New Books of Note

March 31, 2015 — Leave a comment


Last year, I used Gerald Bray’s God is Love: A Biblical and Systematic Theology for my 11th grade Bible class. Along the way, I offered several posts with excerpts:

Now, in addition to his systematic, Bray has written a history of Christian theology: God Has Spoken. Unlike the previous work, Bray does not limit himself to footnotes from Scripture. Instead, he interacts with major theologians throughout the history of the church.

Structurally, Bray orders his work with a Trinitarian focus:

  • Part 1: The Israelite Legacy
  • Part 2: The Person of The Father
  • Part 3: The Work of The Father
  • Part 4: The Person of The Son
  • Part 5: The Work of The Son
  • Part 6: The Person of The Holy Spirit
  • Part 7: The Work of The Holy Spirit
  • Part 8: One God in Three Persons

In presenting the material this way, Bray is able to move through the major discussions in theology in church history stemming from the Old Testament all the way to the modern Trinitarian renaissance. Because he seems focused on roots and development, there is a heavy focus on the early centuries of the New Testament church. As any student of historical theology will know, the early church councils dealt heavily with the nature of the Trinity and the person of Christ. As such, the first 4 parts of the book stay more or less in this neck of the woods.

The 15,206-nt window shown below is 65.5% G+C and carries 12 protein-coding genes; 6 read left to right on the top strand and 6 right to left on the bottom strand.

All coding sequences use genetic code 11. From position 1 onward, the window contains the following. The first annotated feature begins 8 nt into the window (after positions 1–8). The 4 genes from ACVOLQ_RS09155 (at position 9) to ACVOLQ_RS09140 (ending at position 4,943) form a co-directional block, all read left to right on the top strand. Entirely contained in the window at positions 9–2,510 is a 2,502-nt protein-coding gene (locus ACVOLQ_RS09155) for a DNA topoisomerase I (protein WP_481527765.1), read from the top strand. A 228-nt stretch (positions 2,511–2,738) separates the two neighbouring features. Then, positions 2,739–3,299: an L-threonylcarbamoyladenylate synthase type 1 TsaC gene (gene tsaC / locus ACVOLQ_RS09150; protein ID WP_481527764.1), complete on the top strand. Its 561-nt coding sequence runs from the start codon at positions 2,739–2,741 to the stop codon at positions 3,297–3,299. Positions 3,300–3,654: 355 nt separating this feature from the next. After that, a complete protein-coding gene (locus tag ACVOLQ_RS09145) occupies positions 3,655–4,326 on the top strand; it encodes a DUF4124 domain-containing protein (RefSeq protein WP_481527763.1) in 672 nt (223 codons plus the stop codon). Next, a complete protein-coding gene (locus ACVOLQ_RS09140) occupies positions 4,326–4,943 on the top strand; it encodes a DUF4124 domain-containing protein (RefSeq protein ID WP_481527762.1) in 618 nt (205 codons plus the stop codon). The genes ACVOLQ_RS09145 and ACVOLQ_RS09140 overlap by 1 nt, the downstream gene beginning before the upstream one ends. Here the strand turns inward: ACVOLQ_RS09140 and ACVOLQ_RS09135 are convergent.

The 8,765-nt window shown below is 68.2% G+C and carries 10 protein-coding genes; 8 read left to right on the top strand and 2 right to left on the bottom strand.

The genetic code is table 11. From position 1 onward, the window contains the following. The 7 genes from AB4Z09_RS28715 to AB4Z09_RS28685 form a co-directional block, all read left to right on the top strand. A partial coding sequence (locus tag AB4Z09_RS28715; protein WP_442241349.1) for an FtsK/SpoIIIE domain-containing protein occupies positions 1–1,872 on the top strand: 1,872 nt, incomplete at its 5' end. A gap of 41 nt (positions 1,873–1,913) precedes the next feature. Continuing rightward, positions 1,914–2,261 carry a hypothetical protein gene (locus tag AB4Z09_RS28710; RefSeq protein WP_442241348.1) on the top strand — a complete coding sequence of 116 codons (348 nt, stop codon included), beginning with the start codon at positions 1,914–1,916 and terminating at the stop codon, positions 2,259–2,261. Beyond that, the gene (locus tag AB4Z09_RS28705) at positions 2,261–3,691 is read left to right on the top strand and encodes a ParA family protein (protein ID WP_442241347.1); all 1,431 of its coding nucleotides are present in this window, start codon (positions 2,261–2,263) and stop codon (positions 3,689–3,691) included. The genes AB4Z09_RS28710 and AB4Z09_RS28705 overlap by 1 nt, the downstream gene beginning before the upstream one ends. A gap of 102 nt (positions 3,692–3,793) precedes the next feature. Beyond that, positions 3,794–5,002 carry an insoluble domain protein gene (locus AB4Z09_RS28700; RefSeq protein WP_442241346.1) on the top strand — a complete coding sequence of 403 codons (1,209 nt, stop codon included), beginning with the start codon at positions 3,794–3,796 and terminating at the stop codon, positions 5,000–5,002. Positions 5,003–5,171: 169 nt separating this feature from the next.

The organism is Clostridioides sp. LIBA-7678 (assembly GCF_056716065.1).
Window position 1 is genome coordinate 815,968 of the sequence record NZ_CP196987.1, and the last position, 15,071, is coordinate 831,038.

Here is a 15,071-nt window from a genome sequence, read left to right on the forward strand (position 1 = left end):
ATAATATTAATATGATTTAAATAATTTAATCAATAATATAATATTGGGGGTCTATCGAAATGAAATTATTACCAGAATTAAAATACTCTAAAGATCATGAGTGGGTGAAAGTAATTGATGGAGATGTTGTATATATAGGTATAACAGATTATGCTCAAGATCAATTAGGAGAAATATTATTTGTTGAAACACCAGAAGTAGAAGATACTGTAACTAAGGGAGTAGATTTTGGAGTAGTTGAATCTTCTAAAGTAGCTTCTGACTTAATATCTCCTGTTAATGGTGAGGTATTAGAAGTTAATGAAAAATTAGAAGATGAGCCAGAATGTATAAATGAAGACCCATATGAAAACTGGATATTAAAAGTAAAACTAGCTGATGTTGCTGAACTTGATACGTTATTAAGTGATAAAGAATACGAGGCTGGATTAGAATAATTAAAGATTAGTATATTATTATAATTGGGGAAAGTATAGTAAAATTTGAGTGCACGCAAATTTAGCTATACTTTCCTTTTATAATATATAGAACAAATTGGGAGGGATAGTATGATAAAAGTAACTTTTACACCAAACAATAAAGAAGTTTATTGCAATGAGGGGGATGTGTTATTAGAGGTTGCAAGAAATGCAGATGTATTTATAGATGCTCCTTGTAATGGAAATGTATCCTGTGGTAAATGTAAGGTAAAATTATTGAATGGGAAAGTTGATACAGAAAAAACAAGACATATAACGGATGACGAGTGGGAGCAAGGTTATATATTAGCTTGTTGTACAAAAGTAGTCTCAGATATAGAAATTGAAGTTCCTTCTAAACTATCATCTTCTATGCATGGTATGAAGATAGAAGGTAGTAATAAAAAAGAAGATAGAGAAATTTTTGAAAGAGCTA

This differs very significantly from a similar book like Gregg Allison’s Historical Theology which takes a doctrine per part of the book, then within each chapter traces the chronological development of one aspect of that doctrine. Because Bray’s ordering is simultaneously chronological and to some extent systematic, you will get a good feel for how Christian thought has developed and been clarified through the years as you read through it. On the other hand, Allison’s volume is more evenly ordered concerning the individual doctrines as well as the space spent on each time period within each doctrine.

In the end, it isn’t really right or wrong one way or the other, it’s just worth knowing what you’re getting into. Reading this book cover to cover would be quite a commitment since it is only about 300 pages shorter than N. T. Wright’s recent work on Paul which is split into two volumes. Selective reading in this volume is not as easy as it would be in a book like Allison’s which is also considerably shorter. Making your way through this volume then, will be quite a feat given the length of the book. Like any major undertaking, you’d be surprised at how quickly a few pages a day will add up. Or, if you’re looking for some focused summer reading, this just might be what you need to fill out your understanding of the roots of Christian theology.

Gerald Bray, God Has Spoken: A History of Christian TheologyWheaton: Crossway, October 2014. 1264 pp. Hardcover, $55.00.

Buy itAmazon | Westminster

Read an excerpt

Visit the publisher’s page

Thanks to Crossway for the review copy!